Linked by Thom Holwerda on Mon 6th Oct 2008 10:37 UTC, submitted by John Mills
Mono Project The Mono project has released Mono 2.0. As most of you will know, Mono is an open-source implementation of Microsoft's .NET framework for Linux, Mac OS X, Windows, and other operating systems. The 2.0 release comes packed with new features, the main ones being the compiler upgrade to C# 3.0 with support for LINQ, as well as the inclusion of ADO.NET 2.0, ASP.NET 2.0 and System.Windows.Forms 2.0. The release notes detail all the changes and new features.
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RE[5]: Amazing
by Thom_Holwerda on Mon 6th Oct 2008 14:00 UTC in reply to "RE[4]: Amazing"
Thom_Holwerda
Member since:
2005-06-29

This is, after all, the entire bluster behind Ballmer's "undisclosed liability" nonsense.


If so, then why the hell does it matter if people use Mono, which is fully open source?

Look, big software companies like Microsoft, Apple, Novell, IBM, Sun, etc. will never start a patent infringement lawsuit on their own. In fact, they are always the target of patent lawsuits, but they never sue themselves.

The reason is simple. All of these big companies infringe on one anothers' patents, and they know it. Red Hat infringes on Microsoft patents, Microsoft infringes on Apple patents, Apple infringes on IBM's patents, and so on, and so forth.

It's like a house of cards. As soon as you take one card out, the entire house collapses. It would set s precedent, triggering a chain reaction of various big software companies litigating against one another over patent infringement. That, they really don't want. The reason Microsoft and similar companies don't sue individuals and smaller companies is that they KNOW full well that they themselves infringe on countless patents of other competitors.

The simple and obvious conclusion is that there is absolutely ZERO need to be afraid of patent infringement lawsuits from these big companies, and people saying that users and distributors of Mono are in danger of being sued by MS are plain old trolls.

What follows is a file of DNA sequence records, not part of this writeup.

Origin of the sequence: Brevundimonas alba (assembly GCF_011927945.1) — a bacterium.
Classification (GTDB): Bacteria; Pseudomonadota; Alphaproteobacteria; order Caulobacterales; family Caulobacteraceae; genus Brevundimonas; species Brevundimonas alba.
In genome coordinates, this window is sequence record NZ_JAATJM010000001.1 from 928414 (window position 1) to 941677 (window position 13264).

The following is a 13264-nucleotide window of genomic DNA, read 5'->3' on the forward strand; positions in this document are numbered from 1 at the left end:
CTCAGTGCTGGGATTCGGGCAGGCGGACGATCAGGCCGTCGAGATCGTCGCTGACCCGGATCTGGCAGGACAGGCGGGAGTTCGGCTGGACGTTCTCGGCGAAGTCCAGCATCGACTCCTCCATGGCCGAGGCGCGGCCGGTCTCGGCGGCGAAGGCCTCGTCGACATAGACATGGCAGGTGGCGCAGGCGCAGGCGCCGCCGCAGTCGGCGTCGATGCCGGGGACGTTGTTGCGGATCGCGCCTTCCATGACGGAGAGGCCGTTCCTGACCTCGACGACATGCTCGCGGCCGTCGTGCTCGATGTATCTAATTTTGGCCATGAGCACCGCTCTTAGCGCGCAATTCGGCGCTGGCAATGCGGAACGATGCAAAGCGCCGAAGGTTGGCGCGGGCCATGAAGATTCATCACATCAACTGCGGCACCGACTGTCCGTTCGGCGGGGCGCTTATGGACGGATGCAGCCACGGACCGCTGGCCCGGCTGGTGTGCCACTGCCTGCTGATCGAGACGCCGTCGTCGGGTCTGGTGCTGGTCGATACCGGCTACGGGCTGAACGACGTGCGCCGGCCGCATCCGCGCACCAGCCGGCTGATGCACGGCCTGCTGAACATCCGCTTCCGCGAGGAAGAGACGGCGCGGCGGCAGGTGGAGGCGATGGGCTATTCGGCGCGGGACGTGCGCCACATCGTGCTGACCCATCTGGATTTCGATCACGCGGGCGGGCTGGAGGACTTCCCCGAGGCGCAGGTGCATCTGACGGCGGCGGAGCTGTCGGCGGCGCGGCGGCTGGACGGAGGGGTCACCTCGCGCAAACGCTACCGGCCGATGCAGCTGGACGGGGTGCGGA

Edited 2008-10-06 14:02 UTC

Reply Parent Score: 4

RE[6]: Amazing
by lemur2 on Mon 6th Oct 2008 14:10 in reply to "RE[5]: Amazing"
lemur2 Member since:
2007-02-17

If so, then why the hell does it matter if people use Mono, which is fully open source?


With patents, the fact that mono is not a copyright violation of .NET is not the issue. The issue is that Windows,forms, ADO.NET and ASP.NET, which Mono 2.0 includes, are patent encumbered technologies.

You can violate a patent even if Mono is not a copy of .NET code.

Hence, you need a license, from Microsoft, to run anything which implements their patented technologies, including Windows.forms, ADO.NET and ASP.NET, even if Microsoft did not write the code.

AFAIK, Microsoft has given out such licenses only to Novell SLED, Xandros and Linspire.

Look, big software companies like Microsoft, Apple, Novell, IBM, Sun, etc. will never start a patent infringement lawsuit on their own. In fact, they are always the target of patent lawsuits, but they never sue themselves.


Agreed.

The entire point seems to be that Microsoft wish to continue making patent threat noises against Linux users, without ever actually suing, and trying to get Microsoft dependencies built in to the only distributions which they do not so threaten.

Reply Parent Score: 5

RE[7]: Amazing
by jstedfast on Mon 6th Oct 2008 14:16 in reply to "RE[6]: Amazing"
jstedfast Member since:
2007-06-21

With patents, the fact that mono is not a copyright violation of .NET is not the issue. The issue is that Windows,forms, ADO.NET and ASP.NET, which Mono 2.0 includes, are patent encumbered technologies.


Most distributions do not, by default, install Windows.Forms, ADO.NET, or ASP.NET portions of Mono (nor do they need to).

Mono is perfectly usable without those components unless you are specifically trying to run a Windows.Forms application or an ASP.NET hosted website.

You do not need them to use Banshee, F-Spot, or Tomboy as has already been explained dozens of times in this thread alone.

Yet somehow you keep ignoring that fact.

Reply Parent Score: 3

RE[7]: Amazing
by segedunum on Mon 6th Oct 2008 19:32 in reply to "RE[6]: Amazing"
segedunum Member since:
2005-07-06

With patents, the fact that mono is not a copyright violation of .NET is not the issue. The issue is that Windows,forms, ADO.NET and ASP.NET, which Mono 2.0 includes, are patent encumbered technologies.

If you read the very limited documentation on the ECMA web site regarding governance of these issues, you will actually find that it is worse than that. ADO.Net and ASP.Net are merely namespaces no matter what anyone says, and it's not where the meat is. Without the reasonable and non-discriminatory terms that ECMA membership requires you might well require an explicit license from Microsoft to use .Net ECMA standards, and those RAND terms are simply not guaranteed to be in place forever. That's the situation, and it governs .Net technology such as the CLR and Common Language specification.

There was much bluster from Miguel and a few others on a mailing list a while ago that there was a letter from Microsoft and HP guaranteeing RAND terms to be irrevocable. No such letter has ever materialised, and until that happens questions remain.

Reply Parent Score: 5

RE[7]: Amazing
by Finalzone on Tue 7th Oct 2008 08:29 in reply to "RE[6]: Amazing"
Finalzone Member since:
2005-07-06


AFAIK, Microsoft has given out such licenses only to Novell SLED, Xandros and Linspire.

Linspire is absorbed by Xandros.

Reply Parent Score: 2